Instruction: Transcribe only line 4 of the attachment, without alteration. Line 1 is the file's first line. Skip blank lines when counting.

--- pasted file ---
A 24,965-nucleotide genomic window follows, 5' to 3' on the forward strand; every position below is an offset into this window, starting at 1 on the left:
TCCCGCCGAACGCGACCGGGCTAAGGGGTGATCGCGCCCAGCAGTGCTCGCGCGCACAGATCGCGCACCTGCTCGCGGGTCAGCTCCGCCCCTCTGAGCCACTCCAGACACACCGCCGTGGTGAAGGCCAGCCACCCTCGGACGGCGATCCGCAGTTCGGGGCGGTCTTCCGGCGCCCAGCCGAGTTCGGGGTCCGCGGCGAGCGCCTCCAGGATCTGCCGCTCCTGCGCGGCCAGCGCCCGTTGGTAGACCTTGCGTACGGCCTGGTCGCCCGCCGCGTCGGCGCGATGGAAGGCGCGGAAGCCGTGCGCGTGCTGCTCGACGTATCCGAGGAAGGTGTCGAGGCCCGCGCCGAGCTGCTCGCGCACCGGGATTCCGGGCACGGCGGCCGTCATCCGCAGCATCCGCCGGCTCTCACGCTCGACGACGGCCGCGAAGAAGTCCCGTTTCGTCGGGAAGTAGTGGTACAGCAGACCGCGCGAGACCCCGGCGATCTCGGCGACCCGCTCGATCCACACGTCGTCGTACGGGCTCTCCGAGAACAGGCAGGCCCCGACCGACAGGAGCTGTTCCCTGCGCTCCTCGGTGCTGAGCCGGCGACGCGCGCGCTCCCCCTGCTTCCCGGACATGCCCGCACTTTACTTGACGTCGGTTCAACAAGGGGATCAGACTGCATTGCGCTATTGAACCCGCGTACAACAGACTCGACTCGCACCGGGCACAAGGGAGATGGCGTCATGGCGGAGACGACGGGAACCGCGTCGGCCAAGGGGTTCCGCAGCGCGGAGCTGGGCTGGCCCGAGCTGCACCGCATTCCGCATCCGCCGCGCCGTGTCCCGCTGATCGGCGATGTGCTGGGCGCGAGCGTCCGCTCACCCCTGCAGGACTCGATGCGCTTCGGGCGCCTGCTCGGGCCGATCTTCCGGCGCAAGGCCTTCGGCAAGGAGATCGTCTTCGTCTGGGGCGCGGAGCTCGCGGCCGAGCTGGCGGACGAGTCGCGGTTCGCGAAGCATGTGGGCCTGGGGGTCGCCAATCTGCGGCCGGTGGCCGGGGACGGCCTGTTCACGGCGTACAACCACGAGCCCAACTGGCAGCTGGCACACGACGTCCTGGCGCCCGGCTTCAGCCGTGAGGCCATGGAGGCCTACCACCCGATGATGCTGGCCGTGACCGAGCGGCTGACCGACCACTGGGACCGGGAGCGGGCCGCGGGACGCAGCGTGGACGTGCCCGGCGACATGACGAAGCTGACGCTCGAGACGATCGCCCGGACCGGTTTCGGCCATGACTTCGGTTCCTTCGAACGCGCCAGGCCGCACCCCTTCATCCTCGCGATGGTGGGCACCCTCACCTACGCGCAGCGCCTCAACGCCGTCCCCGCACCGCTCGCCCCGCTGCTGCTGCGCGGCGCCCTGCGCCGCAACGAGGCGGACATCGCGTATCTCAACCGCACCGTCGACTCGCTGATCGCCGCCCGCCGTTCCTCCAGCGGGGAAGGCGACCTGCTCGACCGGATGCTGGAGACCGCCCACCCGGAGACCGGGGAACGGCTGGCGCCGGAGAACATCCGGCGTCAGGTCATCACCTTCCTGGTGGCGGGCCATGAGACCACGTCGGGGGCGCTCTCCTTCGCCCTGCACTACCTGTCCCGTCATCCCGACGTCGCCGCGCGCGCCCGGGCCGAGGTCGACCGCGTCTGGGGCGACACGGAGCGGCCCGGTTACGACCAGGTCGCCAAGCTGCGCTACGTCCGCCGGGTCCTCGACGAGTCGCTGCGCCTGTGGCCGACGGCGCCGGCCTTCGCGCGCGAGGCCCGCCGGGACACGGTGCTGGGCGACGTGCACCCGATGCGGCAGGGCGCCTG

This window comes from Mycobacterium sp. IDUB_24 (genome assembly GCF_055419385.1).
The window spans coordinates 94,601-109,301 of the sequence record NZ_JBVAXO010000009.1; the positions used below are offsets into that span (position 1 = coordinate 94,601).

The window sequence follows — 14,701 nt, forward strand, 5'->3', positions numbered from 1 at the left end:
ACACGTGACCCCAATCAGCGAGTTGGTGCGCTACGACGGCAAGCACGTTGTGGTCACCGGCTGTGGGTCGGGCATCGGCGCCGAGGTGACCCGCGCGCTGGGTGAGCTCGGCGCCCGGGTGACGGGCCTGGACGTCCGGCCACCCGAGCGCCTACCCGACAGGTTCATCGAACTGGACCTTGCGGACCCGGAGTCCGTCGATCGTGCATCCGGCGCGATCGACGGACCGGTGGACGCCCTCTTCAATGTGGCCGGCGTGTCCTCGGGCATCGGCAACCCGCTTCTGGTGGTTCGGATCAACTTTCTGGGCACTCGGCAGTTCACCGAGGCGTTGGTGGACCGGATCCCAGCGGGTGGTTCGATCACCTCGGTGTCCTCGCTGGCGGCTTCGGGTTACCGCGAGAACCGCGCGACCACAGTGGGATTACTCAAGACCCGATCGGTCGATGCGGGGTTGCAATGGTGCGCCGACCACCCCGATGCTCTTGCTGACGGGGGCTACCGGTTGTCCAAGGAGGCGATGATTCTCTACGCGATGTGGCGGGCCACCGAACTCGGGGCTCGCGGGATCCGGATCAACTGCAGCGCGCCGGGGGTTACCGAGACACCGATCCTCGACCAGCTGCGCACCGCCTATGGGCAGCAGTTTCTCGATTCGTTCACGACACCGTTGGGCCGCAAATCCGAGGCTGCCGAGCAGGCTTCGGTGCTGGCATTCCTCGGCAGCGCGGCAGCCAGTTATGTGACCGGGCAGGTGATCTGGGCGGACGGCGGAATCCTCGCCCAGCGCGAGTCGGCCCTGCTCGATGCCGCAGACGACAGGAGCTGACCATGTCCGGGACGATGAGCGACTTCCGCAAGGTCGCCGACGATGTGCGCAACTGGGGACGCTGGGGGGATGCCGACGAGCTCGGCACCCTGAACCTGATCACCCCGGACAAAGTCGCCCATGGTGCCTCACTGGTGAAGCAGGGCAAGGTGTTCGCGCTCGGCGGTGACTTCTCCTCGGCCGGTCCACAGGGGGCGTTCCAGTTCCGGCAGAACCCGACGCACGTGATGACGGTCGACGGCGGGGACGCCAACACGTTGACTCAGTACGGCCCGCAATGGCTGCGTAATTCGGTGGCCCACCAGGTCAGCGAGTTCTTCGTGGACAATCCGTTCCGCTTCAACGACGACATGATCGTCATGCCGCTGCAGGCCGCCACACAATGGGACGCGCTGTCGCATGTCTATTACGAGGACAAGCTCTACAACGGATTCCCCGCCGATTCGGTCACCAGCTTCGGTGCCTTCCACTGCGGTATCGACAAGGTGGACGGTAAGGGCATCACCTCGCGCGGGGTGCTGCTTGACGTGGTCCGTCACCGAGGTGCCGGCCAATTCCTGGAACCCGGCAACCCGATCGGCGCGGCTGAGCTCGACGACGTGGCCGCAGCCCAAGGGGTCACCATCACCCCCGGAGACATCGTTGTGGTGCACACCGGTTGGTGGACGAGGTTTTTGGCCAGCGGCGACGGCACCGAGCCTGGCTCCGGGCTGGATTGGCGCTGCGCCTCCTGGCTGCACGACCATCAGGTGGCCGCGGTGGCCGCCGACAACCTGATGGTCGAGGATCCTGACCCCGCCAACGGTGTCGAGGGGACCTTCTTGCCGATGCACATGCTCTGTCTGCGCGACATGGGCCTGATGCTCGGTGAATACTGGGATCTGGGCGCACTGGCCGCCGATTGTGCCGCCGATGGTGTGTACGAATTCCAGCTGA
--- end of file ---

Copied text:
The window spans coordinates 94,601-109,301 of the sequence record NZ_JBVAXO010000009.1; the positions used below are offsets into that span (position 1 = coordinate 94,601).